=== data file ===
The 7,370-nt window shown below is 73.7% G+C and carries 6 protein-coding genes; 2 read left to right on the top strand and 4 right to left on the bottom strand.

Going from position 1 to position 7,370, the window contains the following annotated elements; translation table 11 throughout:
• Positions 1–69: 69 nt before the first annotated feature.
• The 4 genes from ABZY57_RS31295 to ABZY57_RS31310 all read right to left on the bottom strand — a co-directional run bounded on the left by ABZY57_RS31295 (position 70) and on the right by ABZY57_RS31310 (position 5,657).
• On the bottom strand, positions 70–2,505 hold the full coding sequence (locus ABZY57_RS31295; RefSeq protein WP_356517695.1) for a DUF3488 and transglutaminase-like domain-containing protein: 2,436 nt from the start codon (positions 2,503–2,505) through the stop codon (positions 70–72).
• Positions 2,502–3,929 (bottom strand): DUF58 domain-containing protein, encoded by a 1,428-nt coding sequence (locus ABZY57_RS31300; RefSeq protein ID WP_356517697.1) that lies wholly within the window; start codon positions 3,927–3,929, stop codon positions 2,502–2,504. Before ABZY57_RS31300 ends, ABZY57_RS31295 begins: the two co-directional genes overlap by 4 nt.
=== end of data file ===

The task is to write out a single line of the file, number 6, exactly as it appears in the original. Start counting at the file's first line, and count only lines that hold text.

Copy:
• Positions 2,502–3,929 (bottom strand): DUF58 domain-containing protein, encoded by a 1,428-nt coding sequence (locus ABZY57_RS31300; RefSeq protein ID WP_356517697.1) that lies wholly within the window; start codon positions 3,927–3,929, stop codon positions 2,502–2,504. Before ABZY57_RS31300 ends, ABZY57_RS31295 begins: the two co-directional genes overlap by 4 nt.